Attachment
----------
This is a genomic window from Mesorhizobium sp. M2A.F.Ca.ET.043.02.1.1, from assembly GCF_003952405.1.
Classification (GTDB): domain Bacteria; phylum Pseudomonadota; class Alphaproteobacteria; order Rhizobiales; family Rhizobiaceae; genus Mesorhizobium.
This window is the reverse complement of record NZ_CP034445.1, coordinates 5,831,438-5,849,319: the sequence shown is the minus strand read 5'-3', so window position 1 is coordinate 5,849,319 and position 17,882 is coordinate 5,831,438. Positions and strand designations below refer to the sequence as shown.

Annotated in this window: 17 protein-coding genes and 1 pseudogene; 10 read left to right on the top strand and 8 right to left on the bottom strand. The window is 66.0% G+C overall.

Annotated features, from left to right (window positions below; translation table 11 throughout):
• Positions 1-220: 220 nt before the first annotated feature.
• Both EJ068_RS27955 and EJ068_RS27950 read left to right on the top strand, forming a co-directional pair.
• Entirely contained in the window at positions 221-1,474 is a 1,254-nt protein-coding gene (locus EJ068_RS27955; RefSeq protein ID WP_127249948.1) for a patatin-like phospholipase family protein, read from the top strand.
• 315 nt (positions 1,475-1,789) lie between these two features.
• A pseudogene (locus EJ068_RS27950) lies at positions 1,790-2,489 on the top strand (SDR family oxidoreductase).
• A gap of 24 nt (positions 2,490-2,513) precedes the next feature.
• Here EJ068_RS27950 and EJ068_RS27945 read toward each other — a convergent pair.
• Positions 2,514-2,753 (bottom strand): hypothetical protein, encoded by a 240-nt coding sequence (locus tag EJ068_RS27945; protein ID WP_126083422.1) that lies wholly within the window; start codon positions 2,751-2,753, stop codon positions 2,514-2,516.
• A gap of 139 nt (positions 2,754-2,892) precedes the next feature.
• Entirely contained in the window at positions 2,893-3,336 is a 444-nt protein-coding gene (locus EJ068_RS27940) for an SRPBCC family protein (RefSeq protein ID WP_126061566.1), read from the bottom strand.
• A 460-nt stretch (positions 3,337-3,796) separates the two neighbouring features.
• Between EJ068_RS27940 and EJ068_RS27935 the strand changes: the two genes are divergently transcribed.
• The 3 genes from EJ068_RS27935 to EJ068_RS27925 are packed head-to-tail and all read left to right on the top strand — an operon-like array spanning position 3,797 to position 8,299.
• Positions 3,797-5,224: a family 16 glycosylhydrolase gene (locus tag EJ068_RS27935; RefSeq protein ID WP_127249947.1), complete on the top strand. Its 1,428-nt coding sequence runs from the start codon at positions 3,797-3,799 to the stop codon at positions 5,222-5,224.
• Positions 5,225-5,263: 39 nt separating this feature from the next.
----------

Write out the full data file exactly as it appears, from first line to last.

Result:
This is a genomic window from Mesorhizobium sp. M2A.F.Ca.ET.043.02.1.1, from assembly GCF_003952405.1.
Classification (GTDB): domain Bacteria; phylum Pseudomonadota; class Alphaproteobacteria; order Rhizobiales; family Rhizobiaceae; genus Mesorhizobium.
This window is the reverse complement of record NZ_CP034445.1, coordinates 5,831,438-5,849,319: the sequence shown is the minus strand read 5'-3', so window position 1 is coordinate 5,849,319 and position 17,882 is coordinate 5,831,438. Positions and strand designations below refer to the sequence as shown.

Annotated in this window: 17 protein-coding genes and 1 pseudogene; 10 read left to right on the top strand and 8 right to left on the bottom strand. The window is 66.0% G+C overall.

Annotated features, from left to right (window positions below; translation table 11 throughout):
• Positions 1-220: 220 nt before the first annotated feature.
• Both EJ068_RS27955 and EJ068_RS27950 read left to right on the top strand, forming a co-directional pair.
• Entirely contained in the window at positions 221-1,474 is a 1,254-nt protein-coding gene (locus EJ068_RS27955; RefSeq protein ID WP_127249948.1) for a patatin-like phospholipase family protein, read from the top strand.
• 315 nt (positions 1,475-1,789) lie between these two features.
• A pseudogene (locus EJ068_RS27950) lies at positions 1,790-2,489 on the top strand (SDR family oxidoreductase).
• A gap of 24 nt (positions 2,490-2,513) precedes the next feature.
• Here EJ068_RS27950 and EJ068_RS27945 read toward each other — a convergent pair.
• Positions 2,514-2,753 (bottom strand): hypothetical protein, encoded by a 240-nt coding sequence (locus tag EJ068_RS27945; protein ID WP_126083422.1) that lies wholly within the window; start codon positions 2,751-2,753, stop codon positions 2,514-2,516.
• A gap of 139 nt (positions 2,754-2,892) precedes the next feature.
• Entirely contained in the window at positions 2,893-3,336 is a 444-nt protein-coding gene (locus EJ068_RS27940) for an SRPBCC family protein (RefSeq protein ID WP_126061566.1), read from the bottom strand.
• A 460-nt stretch (positions 3,337-3,796) separates the two neighbouring features.
• Between EJ068_RS27940 and EJ068_RS27935 the strand changes: the two genes are divergently transcribed.
• The 3 genes from EJ068_RS27935 to EJ068_RS27925 are packed head-to-tail and all read left to right on the top strand — an operon-like array spanning position 3,797 to position 8,299.
• Positions 3,797-5,224: a family 16 glycosylhydrolase gene (locus tag EJ068_RS27935; RefSeq protein ID WP_127249947.1), complete on the top strand. Its 1,428-nt coding sequence runs from the start codon at positions 3,797-3,799 to the stop codon at positions 5,222-5,224.
• Positions 5,225-5,263: 39 nt separating this feature from the next.